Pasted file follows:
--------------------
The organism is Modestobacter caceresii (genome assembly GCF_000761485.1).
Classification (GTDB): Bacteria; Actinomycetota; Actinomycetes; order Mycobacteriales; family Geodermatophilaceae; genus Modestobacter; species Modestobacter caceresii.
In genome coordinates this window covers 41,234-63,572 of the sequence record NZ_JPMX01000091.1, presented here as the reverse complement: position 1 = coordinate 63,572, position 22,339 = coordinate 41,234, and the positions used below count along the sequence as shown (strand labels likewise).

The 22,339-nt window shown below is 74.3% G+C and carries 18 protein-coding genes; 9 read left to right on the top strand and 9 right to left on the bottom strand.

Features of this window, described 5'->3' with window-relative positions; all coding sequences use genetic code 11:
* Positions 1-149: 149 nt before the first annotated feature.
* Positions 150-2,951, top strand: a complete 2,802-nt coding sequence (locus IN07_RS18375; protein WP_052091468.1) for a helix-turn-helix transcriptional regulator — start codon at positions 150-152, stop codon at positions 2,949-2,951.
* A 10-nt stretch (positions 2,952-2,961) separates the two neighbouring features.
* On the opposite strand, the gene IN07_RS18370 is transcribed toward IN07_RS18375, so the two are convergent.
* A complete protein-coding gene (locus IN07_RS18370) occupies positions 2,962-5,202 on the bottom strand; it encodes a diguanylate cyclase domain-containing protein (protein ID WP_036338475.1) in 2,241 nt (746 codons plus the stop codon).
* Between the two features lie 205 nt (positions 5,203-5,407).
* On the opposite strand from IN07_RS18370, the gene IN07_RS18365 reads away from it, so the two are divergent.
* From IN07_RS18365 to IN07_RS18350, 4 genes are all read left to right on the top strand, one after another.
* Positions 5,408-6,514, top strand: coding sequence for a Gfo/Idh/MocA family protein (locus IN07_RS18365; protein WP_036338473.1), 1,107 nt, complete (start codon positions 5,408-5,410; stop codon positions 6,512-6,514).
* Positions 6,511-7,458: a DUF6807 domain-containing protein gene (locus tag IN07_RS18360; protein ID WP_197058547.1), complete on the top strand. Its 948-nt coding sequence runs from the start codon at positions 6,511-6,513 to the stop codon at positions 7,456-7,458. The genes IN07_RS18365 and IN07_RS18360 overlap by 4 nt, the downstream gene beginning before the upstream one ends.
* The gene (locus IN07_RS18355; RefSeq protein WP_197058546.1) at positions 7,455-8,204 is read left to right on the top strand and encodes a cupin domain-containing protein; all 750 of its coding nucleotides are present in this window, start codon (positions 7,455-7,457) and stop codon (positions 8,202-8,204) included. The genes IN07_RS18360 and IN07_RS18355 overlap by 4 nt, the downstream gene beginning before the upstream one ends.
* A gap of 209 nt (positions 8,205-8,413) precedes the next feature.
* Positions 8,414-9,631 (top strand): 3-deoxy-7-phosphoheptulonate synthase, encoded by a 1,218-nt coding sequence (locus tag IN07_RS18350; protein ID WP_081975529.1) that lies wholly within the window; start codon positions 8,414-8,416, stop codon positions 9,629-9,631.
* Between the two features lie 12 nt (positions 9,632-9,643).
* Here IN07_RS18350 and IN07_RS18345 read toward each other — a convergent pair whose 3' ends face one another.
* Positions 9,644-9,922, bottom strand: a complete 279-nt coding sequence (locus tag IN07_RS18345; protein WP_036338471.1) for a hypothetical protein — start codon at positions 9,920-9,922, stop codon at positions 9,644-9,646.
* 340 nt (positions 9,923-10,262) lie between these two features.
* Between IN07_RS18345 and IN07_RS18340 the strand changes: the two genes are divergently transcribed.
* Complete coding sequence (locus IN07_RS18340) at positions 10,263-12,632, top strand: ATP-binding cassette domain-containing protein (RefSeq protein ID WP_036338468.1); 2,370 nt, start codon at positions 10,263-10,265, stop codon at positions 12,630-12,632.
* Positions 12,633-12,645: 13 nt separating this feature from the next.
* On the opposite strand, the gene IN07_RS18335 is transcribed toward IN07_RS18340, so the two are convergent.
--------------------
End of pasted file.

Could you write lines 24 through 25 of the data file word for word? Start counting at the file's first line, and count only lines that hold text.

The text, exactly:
* Complete coding sequence (locus IN07_RS18340) at positions 10,263-12,632, top strand: ATP-binding cassette domain-containing protein (RefSeq protein ID WP_036338468.1); 2,370 nt, start codon at positions 10,263-10,265, stop codon at positions 12,630-12,632.
* Positions 12,633-12,645: 13 nt separating this feature from the next.